These disease carrying pests pose a serious threat to the hiker. During the spring and summer months. The diseases they transmit can wreak havoc on a hiker’s body. Elrichosis, Lyme Disease and Rocky Mountain Spotted Fever are just a few of the tick-borne pathogens.
Most hikers do not adhere to wearing long sleeves and pants. Tucking in the shirt and pant legs is rarely done this day in age. You may want to consider treating your clothing with pyrethrum. Today you can purchase clothing suitable for hiking already coated with this substance. You may also apply a repellent containing at least 30% Deet to all exposed skin.
Once off the trail, it is advisable to shower and perform a tick check as soon as possible. Be sure to check the armpits, hair, ears inside and behind, belly button, behind the knees and groin area.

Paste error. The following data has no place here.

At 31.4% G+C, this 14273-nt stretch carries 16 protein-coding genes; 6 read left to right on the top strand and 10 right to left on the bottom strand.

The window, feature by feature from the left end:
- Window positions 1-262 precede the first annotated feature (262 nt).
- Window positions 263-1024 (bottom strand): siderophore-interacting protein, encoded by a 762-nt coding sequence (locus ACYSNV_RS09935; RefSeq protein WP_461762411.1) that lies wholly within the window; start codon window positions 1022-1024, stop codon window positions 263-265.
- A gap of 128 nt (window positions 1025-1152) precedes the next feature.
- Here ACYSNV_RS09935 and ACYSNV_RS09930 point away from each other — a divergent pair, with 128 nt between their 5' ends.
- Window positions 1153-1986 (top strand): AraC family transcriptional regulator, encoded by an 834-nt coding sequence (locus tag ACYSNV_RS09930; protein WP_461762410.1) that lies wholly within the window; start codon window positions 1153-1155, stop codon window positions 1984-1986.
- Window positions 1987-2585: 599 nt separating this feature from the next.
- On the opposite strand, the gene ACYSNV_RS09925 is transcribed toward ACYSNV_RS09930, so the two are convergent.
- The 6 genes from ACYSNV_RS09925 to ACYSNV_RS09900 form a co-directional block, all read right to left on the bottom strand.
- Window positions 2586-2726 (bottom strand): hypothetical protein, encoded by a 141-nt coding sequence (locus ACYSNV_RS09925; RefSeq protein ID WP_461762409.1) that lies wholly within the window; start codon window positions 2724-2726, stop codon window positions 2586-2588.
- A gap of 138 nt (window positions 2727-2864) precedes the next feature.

If you find a tick it is not longer recommended to remove the tick by poking it with a hot match head. Instead, use tweezers and grab the tick as close to the skin as possible and slowly pull it out. If the head of the tick is not removed, be sure to do so. Then wash the area and disinfect it.
If you develop a fever, rash, muscle and/or joint aches, flu-like symptoms be sure to mention these to your physician. Lyme disease is very serious and can cause permanent damage in bones and the nervous system. Tick bites that develop a bulls-eye ring means you are infected and should be treated immediately!